Canada’s unemployment rate fell slightly to 7.4 per cent in February, according to Statistics Canada figures released today. But that was just a reflection of how more than 37,000 people left the job market, giving up their quest to find a paying gig in this country. “The main message is that the domestic economy is now clearly struggling to post meaningful growth,” BMO Capital Markets deputy chief economist Doug Porter wrote to clients. “At this point, a renewed upturn in jobs likely requires a more robust U.S. recovery to pull exports more fully along for the ride.”
The employment market remained static in February, as the economy shed a total of 2,800 jobs, which is especially disappointing in light of predictions that Canada would gain 15,000 positions last month. The situation is most grim for Canadians under 25. In a report released yesterday by TD Economics, analyst Francis Fong concluded that any economic recovery after the 2008 financial collapse has been virtually “non-existent” for young Canadians. The report predicted that people between the ages of 15 and 24, with an unemployment rate of more than 14 per cent, shouldn’t expect things to get rosier “for several more years.” This demographic accounted for more than half of net job losses during the Great Recession of 2008 and 2009, and employment number among the age group remains 250,000 lower than before the economic downturn.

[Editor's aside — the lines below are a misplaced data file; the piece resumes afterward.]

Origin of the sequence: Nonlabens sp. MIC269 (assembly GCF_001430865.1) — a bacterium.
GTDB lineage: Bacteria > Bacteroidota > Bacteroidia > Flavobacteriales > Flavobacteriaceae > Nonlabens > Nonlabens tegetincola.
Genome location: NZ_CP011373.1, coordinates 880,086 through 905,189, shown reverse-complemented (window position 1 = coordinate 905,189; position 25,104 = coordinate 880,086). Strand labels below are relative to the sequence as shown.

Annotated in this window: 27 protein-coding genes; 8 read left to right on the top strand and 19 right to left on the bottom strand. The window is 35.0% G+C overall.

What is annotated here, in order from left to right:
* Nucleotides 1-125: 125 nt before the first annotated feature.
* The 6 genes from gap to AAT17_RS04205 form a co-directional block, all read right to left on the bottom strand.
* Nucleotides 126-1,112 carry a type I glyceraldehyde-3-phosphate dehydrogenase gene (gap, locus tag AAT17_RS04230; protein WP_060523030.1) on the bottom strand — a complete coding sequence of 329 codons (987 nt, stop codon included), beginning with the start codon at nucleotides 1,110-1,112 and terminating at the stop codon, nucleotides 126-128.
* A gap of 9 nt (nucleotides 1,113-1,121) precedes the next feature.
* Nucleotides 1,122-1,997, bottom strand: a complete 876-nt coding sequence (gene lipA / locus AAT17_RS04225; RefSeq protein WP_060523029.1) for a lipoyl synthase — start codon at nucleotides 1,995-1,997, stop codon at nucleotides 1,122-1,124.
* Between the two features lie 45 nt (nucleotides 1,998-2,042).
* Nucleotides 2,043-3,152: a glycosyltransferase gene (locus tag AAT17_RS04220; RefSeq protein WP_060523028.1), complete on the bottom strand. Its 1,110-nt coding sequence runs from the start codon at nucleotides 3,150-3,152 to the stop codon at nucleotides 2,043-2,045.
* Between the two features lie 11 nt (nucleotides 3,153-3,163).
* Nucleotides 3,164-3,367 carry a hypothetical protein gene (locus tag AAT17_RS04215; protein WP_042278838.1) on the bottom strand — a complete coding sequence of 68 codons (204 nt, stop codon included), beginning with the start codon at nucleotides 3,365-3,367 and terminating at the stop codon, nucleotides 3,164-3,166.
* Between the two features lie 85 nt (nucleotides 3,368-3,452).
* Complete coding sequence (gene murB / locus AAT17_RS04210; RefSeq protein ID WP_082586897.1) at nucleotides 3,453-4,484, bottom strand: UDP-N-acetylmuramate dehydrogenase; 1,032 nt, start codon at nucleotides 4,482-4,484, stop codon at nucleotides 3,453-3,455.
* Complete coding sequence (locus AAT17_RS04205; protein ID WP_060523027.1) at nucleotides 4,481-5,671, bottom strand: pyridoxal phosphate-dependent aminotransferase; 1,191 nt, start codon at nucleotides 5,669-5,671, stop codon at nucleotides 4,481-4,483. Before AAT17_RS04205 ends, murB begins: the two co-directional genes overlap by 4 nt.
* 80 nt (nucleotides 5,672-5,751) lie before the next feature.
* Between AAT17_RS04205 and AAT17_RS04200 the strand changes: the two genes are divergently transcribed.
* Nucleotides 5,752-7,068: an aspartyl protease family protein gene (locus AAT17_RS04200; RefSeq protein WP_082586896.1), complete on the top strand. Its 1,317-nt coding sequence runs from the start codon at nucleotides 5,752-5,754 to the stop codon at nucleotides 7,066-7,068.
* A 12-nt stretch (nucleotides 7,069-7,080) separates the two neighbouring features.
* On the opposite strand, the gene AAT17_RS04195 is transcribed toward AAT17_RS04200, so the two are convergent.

Contrast that with older Canadians (those over 25), who have seen employment availability expand to 400,000 jobs higher than levels seen before the recession. It’s an unbalanced picture that gets even more upsetting as the country continues its march toward austerity, with all levels of government keen to cut costs and balance budgets. In the upcoming federal budget, each department is expected to announce 10 per cent spending cuts, while provinces like British Columbia grapple with the public sector as it tries to curb costs.
It’s enough to make you want to go Occupy something.